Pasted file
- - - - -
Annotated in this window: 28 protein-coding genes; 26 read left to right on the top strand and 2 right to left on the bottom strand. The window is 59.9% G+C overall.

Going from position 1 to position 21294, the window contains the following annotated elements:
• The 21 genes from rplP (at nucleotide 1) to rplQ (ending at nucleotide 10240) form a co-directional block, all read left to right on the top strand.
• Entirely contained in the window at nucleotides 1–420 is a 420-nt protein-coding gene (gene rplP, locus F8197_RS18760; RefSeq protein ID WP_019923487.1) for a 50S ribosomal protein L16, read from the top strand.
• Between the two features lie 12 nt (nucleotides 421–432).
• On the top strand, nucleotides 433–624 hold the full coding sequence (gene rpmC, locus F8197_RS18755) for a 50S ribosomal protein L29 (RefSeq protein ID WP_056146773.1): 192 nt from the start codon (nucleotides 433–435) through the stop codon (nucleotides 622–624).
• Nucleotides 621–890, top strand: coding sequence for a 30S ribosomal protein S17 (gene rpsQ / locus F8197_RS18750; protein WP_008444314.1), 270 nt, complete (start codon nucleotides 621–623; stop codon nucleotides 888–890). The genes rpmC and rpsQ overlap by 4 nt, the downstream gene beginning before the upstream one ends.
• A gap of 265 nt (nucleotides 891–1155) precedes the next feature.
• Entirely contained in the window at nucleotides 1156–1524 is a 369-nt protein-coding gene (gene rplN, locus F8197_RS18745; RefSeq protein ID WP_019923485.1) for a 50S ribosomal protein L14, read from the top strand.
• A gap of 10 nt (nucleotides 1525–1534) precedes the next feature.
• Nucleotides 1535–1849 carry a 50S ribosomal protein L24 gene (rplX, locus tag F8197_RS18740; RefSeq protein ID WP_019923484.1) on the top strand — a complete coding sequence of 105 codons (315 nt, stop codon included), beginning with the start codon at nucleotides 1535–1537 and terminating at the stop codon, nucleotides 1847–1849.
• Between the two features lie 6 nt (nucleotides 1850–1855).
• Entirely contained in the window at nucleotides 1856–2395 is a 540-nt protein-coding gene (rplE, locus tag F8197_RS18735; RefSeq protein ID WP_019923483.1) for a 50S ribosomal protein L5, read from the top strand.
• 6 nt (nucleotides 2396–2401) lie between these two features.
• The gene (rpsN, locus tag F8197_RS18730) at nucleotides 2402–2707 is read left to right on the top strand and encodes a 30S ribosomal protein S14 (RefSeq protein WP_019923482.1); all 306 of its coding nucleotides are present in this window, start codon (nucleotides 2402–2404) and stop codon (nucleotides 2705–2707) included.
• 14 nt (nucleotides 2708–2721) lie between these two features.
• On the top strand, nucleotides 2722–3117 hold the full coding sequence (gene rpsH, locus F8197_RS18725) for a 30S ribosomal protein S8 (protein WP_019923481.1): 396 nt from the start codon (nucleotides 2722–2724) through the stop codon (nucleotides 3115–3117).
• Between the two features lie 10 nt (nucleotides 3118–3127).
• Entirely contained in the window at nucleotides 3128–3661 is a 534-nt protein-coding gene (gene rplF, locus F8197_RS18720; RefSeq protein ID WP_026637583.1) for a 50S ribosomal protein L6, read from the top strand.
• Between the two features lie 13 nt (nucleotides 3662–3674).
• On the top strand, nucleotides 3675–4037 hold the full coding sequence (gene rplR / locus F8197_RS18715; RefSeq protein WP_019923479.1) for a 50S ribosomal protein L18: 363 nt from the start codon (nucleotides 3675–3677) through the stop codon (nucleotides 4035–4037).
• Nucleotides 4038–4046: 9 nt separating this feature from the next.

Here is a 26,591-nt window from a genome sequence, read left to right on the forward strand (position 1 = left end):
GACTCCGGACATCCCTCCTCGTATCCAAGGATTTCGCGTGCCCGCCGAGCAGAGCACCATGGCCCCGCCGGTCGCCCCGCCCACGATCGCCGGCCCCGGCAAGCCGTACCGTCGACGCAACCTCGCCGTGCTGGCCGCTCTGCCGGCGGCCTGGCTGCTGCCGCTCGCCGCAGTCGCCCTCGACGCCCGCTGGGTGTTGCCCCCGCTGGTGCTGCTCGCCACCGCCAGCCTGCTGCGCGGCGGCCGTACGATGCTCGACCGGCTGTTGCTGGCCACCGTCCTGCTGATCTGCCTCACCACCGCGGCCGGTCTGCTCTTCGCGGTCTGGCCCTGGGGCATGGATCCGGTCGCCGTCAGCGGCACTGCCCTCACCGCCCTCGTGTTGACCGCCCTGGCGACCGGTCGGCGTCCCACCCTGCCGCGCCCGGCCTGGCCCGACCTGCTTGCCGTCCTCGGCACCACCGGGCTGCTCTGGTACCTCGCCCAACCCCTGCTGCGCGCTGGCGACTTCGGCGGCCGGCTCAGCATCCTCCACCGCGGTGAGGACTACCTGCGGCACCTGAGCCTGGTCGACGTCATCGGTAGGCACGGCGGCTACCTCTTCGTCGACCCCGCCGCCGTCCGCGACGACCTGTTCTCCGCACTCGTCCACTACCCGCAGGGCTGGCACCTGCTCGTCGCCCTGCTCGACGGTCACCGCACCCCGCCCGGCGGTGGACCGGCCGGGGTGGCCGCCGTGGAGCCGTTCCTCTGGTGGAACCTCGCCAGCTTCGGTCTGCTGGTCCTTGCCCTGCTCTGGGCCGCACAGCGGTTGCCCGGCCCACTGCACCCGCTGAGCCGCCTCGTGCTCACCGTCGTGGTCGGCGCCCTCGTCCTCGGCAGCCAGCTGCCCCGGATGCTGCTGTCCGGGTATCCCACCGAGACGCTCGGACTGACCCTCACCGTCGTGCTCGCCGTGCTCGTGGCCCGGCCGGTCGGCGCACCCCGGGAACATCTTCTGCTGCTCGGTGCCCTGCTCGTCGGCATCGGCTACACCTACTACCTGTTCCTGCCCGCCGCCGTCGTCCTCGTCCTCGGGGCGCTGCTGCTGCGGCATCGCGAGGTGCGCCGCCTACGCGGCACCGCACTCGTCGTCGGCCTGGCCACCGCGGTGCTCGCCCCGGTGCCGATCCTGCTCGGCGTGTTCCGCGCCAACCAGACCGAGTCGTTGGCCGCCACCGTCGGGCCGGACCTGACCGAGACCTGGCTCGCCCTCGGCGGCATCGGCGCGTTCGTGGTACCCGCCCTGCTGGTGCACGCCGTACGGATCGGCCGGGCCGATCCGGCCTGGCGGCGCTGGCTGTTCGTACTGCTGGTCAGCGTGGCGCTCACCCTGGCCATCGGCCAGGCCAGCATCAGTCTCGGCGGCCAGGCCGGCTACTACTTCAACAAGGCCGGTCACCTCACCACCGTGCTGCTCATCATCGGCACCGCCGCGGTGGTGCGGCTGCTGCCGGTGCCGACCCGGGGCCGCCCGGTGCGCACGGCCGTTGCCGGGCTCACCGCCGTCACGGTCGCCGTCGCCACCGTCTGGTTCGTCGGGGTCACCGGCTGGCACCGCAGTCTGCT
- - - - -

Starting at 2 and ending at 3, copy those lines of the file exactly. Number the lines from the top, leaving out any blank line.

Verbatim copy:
Going from position 1 to position 21294, the window contains the following annotated elements:
• The 21 genes from rplP (at nucleotide 1) to rplQ (ending at nucleotide 10240) form a co-directional block, all read left to right on the top strand.